Canyon operate on a direct-to-consumer distribution model, powered by the consumer purchasing a bike directly through the Canyon website and it then being sent directly to the consumers front door. Unlike most other major brands which distribute their bikes through a network of traditional bricks and mortar bike shops. Whilst it is easy to argue there are drawbacks for the consumer with the direct-to-consumer approach, this model does allow Canyon to reduce their margins which ultimately results in their bikes representing appealing value for money. To clarify, Canyon does have an office, workshop and staff based here in Australia who handle customer care, enquires, warranties etc. Canyon’s bike inventory and warehousing is based in Germany at the company’s headquarters. Because their bikes aren’t sent to bike shops and assembled by a mechanic out in the workshop, as is the case when you buy a bike the traditional way, Canyon has had to develop a way of delivering the consumer a bike in a box that could be assembled at home themselves, that still meets a similar standard as if they were to collect it from a bike store already built.
So how does Canyon achieve this? It simply wouldn’t be realistic to place a fully built mountain bike in a box (can you imagine how big the box would be?!). So instead, the company have created a massive assembly line at their factory where each bike is built and then fully rider turned by a professional bike mechanic. They then test ride the bike around a (super clean) indoor circuit to ensure everything is fitted correctly. Because they can’t then totally disassemble the bike (assuming that the average consumer probably won’t be able to put it back together again), Canyon have developed their own custom cardboard bike boxes that allow them to fit each bike with only the front wheel and handlebars and pedals removed. Everything else remains in place. The bike is then shipped around the globe to the customer. Our test bike arrived at our office with a torque wrench and high-pressure shock pump included in the box, which meant we were able to pull it out and put it together and set-up the suspension with ease.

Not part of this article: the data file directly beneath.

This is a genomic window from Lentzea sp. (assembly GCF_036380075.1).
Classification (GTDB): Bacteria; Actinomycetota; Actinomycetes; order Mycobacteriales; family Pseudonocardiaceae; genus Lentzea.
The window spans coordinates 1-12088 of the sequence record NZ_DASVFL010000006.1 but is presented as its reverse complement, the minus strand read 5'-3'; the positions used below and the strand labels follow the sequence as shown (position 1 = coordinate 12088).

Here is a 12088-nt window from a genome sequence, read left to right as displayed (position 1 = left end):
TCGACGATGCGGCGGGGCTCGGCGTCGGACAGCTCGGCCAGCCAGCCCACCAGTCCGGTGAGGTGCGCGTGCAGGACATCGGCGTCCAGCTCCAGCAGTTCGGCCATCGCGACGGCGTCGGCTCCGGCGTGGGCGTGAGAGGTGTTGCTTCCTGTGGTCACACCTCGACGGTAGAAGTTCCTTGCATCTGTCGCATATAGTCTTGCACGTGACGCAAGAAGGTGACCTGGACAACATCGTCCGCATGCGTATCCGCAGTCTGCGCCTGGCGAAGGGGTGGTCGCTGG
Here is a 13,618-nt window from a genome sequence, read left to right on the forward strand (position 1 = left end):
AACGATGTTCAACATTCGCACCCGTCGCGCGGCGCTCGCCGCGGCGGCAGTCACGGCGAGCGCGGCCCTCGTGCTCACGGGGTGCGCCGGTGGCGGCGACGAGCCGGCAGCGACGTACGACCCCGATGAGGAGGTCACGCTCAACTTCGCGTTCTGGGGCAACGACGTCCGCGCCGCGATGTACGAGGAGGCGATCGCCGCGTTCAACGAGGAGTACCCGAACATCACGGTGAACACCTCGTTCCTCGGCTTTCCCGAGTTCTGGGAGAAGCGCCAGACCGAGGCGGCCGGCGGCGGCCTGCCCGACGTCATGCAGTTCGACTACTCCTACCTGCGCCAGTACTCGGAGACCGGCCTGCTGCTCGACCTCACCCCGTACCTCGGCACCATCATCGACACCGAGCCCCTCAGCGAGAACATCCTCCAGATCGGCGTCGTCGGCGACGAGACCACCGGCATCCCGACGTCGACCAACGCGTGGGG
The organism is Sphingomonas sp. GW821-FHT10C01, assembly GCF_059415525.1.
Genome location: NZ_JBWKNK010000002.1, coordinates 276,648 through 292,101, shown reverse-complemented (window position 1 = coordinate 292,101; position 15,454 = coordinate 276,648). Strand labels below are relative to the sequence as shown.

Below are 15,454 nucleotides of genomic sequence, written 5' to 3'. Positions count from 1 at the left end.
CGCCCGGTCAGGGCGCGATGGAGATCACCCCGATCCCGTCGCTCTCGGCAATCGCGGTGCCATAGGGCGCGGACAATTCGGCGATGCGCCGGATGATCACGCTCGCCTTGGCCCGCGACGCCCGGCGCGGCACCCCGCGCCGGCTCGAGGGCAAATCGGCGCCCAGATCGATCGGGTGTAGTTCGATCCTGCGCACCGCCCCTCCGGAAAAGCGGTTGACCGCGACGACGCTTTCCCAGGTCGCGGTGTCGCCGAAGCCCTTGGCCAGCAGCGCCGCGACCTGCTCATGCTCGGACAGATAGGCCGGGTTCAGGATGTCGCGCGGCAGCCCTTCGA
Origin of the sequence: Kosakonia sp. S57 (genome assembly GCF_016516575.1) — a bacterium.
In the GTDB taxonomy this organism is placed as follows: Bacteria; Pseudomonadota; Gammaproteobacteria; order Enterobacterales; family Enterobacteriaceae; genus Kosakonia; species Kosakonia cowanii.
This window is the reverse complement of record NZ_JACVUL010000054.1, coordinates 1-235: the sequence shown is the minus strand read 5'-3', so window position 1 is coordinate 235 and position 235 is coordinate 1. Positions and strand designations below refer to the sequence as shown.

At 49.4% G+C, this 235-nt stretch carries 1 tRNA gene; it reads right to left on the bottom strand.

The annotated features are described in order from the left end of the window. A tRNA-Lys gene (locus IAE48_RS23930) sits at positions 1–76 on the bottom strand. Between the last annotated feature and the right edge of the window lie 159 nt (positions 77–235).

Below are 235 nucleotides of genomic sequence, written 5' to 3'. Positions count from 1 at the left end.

In recent years on the world racing circuit, Canyon have created quite the name and image for themselves. A large part of that story comes down to the brand’s close partnership with Fabien Barel. Fab’s is one of the most winningest gravity riders the world has ever seen. But not only is he a god on a bike but the man has a great mind and above average understanding of what makes a downhill bike fast. Canyon and Fabien originally began working on the ‘DH bike project’ back in 2014. After a solid 2 years R&D the Sender, as it sits here, was ready to unveil to the world. And what a bike it is! DH bikes aren’t popular these days as they once were, and similarly there isn’t as much hype and conversation about DH bikes these days either. However the Sender is a bike that has broken that mold and everyone has been talking about this German stunner. Ever since I spotted a spy shot of a prototype version of this bike online, I was praying that it would one day hit production and hopefully we would be able to score a test ride. Well, that day came and I have since spent several weeks aboard this fine machine.
“Straight away I felt comfortable and confident, but most importantly I felt fast, as soon as I hopped on the Sender.”
(c) Tim Bardsley-Smith